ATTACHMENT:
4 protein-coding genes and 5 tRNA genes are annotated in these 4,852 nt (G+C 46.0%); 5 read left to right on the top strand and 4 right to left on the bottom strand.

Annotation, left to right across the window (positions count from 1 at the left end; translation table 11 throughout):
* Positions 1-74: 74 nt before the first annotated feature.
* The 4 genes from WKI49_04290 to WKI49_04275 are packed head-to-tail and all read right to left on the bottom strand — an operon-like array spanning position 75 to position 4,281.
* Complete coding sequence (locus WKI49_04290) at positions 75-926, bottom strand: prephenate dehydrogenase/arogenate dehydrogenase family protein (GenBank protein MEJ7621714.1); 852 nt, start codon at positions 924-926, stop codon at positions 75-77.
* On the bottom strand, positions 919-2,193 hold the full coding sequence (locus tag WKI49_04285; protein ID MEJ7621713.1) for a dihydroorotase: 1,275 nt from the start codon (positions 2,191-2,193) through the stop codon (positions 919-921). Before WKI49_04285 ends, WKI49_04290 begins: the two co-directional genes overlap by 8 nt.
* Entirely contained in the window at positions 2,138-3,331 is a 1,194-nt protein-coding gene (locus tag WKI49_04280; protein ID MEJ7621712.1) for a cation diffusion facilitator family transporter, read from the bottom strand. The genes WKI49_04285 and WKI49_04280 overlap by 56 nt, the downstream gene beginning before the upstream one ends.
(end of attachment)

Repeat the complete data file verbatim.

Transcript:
4 protein-coding genes and 5 tRNA genes are annotated in these 4,852 nt (G+C 46.0%); 5 read left to right on the top strand and 4 right to left on the bottom strand.

Annotation, left to right across the window (positions count from 1 at the left end; translation table 11 throughout):
* Positions 1-74: 74 nt before the first annotated feature.
* The 4 genes from WKI49_04290 to WKI49_04275 are packed head-to-tail and all read right to left on the bottom strand — an operon-like array spanning position 75 to position 4,281.
* Complete coding sequence (locus WKI49_04290) at positions 75-926, bottom strand: prephenate dehydrogenase/arogenate dehydrogenase family protein (GenBank protein MEJ7621714.1); 852 nt, start codon at positions 924-926, stop codon at positions 75-77.
* On the bottom strand, positions 919-2,193 hold the full coding sequence (locus tag WKI49_04285; protein ID MEJ7621713.1) for a dihydroorotase: 1,275 nt from the start codon (positions 2,191-2,193) through the stop codon (positions 919-921). Before WKI49_04285 ends, WKI49_04290 begins: the two co-directional genes overlap by 8 nt.
* Entirely contained in the window at positions 2,138-3,331 is a 1,194-nt protein-coding gene (locus tag WKI49_04280; protein ID MEJ7621712.1) for a cation diffusion facilitator family transporter, read from the bottom strand. The genes WKI49_04285 and WKI49_04280 overlap by 56 nt, the downstream gene beginning before the upstream one ends.